The pulpal response after LAFT therapy using 810 nm diodes at 2 W power setting and 5 s and 15 s exposure time and at 3 W power setting and an exposure time of 5 s, 15 s and 30 s were evaluated in pulp of the Guniea pigs. The minimum inflammatory infiltrate and reversible pulpal changes was observed in the power settings of 2 W and 3 W and exposure time of 5 s, 15 s and 30 s these findings were suggestive that for LAFT using 810 nm diodes 2 W 5 s can be recommended. However to benefit the enhanced firmly bound fluorides formation in LAFT procedures can use increase the power settings of diodes to 3 W and 15 s.
As canal disinfectant
810 nm Diodes at 2.5 W power setting and 5 s per cycle and the cycle was repeated 4 times with 2 s interval to disinfect the canals. The diodes disinfection of the canals was compared with, Sodium hypochlorite, Chlorhexidine and combination of Diodes with 2% chlorhexidine in experimentally contaminated root canals with Enterococcus faecalis .
Diodes as canal disinfectant and combination of Diodes with 2% chlorhexidine solution combination showed the highest antimicrobial efficacy against Enterococcus faecalis . These findings are suggestive that Diodes laser can be an effective tool for cleaning and disinfecting the root canal system when used alone or in combination as canal irrigants at 2.5 power setting and 5 s exposure time with cycle repeated 4 times’
810 nm diodes used in the treatment of Ankyloglossia and frenectomy exhibited faster wound healing without affecting the inflammatory function, very easy to perform, less time, no suturing required. The patient hardly noticed any discomfort and there was absolutely no bleeding. No post-operative pain reported and there was no need of antibiotics. These observations are suggestive that diodes were preferred in frenectomies compared to conventional surgical procedures.
The diodes have a wide range of clinical application in dentistry. Diodes offers practitioners expanded scope of dental procedures in their clinical use. However judicious selection of the power and exposure time for different clinical procedure is recommended.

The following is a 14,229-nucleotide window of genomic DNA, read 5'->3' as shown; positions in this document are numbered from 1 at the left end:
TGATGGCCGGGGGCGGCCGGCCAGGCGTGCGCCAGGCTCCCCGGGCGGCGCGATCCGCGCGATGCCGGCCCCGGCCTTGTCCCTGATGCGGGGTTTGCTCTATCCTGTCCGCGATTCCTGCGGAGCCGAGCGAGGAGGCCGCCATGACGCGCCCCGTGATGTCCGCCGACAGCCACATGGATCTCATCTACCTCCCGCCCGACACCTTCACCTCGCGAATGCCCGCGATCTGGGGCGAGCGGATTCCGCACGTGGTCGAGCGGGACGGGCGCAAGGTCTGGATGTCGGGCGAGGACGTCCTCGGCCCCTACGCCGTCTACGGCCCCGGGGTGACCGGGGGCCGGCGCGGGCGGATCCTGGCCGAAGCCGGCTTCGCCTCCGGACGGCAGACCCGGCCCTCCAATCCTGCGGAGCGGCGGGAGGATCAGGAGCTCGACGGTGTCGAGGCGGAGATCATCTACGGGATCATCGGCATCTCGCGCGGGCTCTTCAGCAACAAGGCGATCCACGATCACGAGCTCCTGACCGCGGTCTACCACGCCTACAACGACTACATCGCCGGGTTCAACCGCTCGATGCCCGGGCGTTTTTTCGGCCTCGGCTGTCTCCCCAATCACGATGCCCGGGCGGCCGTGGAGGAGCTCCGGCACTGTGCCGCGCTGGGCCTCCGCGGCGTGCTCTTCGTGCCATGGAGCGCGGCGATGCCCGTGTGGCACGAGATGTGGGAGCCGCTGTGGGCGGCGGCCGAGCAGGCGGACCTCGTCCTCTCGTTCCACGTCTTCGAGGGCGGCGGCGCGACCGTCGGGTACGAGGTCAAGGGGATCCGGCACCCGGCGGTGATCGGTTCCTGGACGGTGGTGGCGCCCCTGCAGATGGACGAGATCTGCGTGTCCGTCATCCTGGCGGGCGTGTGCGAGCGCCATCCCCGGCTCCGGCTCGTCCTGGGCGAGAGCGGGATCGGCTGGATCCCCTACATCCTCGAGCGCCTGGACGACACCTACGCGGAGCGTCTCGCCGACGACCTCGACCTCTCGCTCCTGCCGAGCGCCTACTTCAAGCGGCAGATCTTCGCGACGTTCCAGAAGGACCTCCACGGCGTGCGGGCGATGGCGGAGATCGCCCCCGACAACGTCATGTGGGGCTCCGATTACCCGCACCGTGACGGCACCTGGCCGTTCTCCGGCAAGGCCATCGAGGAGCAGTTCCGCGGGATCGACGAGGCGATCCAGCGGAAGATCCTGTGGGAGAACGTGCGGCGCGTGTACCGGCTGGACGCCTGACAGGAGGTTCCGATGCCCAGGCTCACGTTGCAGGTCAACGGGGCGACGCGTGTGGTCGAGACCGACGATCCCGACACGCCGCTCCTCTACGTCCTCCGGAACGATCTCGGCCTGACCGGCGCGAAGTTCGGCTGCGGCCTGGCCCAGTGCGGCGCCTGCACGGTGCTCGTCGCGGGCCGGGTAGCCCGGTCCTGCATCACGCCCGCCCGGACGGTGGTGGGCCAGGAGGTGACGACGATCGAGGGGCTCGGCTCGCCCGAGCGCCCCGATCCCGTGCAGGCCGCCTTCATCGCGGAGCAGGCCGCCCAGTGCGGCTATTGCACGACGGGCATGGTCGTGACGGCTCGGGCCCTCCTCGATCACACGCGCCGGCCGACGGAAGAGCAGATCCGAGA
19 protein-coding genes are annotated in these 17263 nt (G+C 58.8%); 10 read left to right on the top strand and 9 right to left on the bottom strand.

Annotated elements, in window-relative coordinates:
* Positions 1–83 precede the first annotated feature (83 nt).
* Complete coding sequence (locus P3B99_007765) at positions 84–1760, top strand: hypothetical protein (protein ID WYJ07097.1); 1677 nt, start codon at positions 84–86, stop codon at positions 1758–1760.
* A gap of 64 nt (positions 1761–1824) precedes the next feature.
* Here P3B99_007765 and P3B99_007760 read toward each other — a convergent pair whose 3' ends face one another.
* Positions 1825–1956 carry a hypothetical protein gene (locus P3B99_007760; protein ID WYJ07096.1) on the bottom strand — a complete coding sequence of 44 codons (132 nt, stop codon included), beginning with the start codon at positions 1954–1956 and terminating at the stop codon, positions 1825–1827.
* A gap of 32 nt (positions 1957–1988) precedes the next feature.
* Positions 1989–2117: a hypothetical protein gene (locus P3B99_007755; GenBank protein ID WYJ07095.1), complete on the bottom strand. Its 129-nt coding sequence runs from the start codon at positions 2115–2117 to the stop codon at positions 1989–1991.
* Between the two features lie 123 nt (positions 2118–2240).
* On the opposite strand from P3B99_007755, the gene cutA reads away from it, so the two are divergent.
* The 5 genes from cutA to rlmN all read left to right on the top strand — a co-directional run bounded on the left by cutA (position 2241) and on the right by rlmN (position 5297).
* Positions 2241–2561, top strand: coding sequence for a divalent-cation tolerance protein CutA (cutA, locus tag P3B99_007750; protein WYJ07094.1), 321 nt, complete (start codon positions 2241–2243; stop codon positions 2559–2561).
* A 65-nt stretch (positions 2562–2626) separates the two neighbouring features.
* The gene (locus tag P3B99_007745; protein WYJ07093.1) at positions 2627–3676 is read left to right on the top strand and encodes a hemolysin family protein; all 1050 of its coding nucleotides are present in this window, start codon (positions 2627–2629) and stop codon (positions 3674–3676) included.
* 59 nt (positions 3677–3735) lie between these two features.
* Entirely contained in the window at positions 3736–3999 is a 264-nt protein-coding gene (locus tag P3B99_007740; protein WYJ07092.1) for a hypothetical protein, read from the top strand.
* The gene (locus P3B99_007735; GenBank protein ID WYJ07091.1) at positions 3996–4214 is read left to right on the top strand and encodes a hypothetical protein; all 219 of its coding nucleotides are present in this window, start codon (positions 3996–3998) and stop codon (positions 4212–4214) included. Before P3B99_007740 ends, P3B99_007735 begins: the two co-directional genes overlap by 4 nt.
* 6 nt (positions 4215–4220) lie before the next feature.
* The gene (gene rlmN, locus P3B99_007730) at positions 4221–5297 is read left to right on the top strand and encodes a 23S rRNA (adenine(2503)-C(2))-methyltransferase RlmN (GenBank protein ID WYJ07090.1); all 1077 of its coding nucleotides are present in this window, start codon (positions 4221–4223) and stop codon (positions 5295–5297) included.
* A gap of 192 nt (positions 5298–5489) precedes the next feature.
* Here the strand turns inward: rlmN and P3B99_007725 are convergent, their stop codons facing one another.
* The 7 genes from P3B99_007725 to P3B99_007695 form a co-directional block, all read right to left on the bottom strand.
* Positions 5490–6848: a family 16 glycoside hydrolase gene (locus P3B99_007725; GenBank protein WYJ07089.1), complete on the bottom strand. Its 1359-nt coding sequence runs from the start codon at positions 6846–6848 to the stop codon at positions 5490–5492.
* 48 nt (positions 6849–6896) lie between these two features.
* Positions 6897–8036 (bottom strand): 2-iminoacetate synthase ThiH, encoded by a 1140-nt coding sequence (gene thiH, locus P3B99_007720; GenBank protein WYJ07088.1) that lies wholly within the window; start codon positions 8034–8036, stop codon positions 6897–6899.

Dr. Praveen , Dr. Anoop Haris, Dr. Teris, Dr. Ajay Ma Reddy and Dr. Teris Mathew for their support in the Research on Standardization of exposure time and power of 810 nm Diode.
- Caprioglio AC, Olivi G, Genovese MD (2012) Pediatric laser-assisted dentistry? A clinical approach. Laser 1: 8-15.
- Maturo P, Perugia C, Docimo R (1939) V 810 d l p d. Int J Clin Denitstry 6.
- Pohlhaus SR (2015) Instruments for the modern practice. Crest® Oral-B® Dent Contin Educ Course, pp: 1-29.
- Publication AP (2015) Diode lasers? A primer. Acad Dent Ther Stomatol pp: 1–10.
- Walsh LJ (2003) The current status of laser applications in dentistry. Aust Dent J 48: 146-155.
- Olivi G, Genovese MD, Caprioglio C (2009) Evidence-based dentistry on laser paediatric dentistry: Review and outlook. Eur J Paediatr Dent 10: 29-40.
- Utpal P, Das MK, Bds NM (2013) Versatile diode. IOSR J Dent Med Sci 6: 1–6.
- Coluzzi DJ (2004) Fundamentals of dental lasers: Science and instruments. Dent Clin North Am 48: 751-770.
- Pirnat S (2007) Versatility of an 810 nm diode laser in dentistry? An overview. J Laser Heal Acad 4: 1–9.
- Martens LC (2011) Laser physics and a review of laser applications in dentistry for children. Eur Arch Paediatr Dent 12: 61-67.
- Saltzman B, Sigal M, Clokie C, Rukavina J, Titley K, et al. (2005) Assessment of a novel alternative to conventional formocresol-zinc oxide eugenol pulpotomy for the treatment of pulpally involved human primary teeth: diode laser-mineral trioxide aggregate pulpotomy. Int J Paediatr Dent 15: 437–447.
- Jukić S, Anić I, Koba K, Najzar-Fleger D, Matsumoto K (1997) The effect of pulpotomy using CO2 and Nd:YAG lasers on dental pulp tissue. Int Endod J 30: 175-180.
- Toomarian L, Fekrazad R, Sharifi D, Baghaei M, Rahimi H, et al. (2008) Histopathological evaluation of pulpotomy with Er, Cr:YSGG laser vs. formocresol. Lasers Med Sci 23: 443-450.
- Matsui S, Takeuchi H, Tsujimoto Y, Matsushima K (2008) Effects of Smads and BMPs induced by Ga-Al-As laser irradiation on calcification ability of human dental pulp cells. J Oral Sci 50: 75–81.
- Tate Y, Yoshiba K, Yoshiba N, Iwaku M, Okiji T, et al. (2006) Odontoblast responses to GaAlAs laser irradiation in rat molars: an experimental study using heat shock protein 25 immunohistochemistry. Eur J Oral Sci 114: 50–57.
- Vlacic J, Meyers IA, Walsh LJ (2007) Laser-activated fluoride treatment of enamel as prevention against erosion. Aust Dent J 52: 175-180.
- Shashikiran N, Reddy VS, Patil R (2006) Evaluation of fluoride release from teeth after topical application of NaF, SnF2 and APF and antimicrobial activity on mutans streptococci. J Clin Pediatr Dent 30: 239–245.
Citation: Shanthala BM, Wilson B, Joppan S, Srihari (2017) Current Uses of Diode Lasers in Dentistry. Otolaryngol (Sunnyvale) 7:295. Doi: 10.4172/2161-119X.1000295
Copyright: © 2016 Shanthala BM, et al. This is an open-access article distributed under the terms of the Creative Commons Attribution License, which permits unrestricted use, distribution, and reproduction in any medium, provided the original author and source are credited.
Select your language of interest to view the total content in your interested language
Share This Article
- Total views: 4291
- [From(publication date): 0-2017 - Aug 17, 2019]
- Breakdown by view type
- HTML page views: 3963
- PDF downloads: 328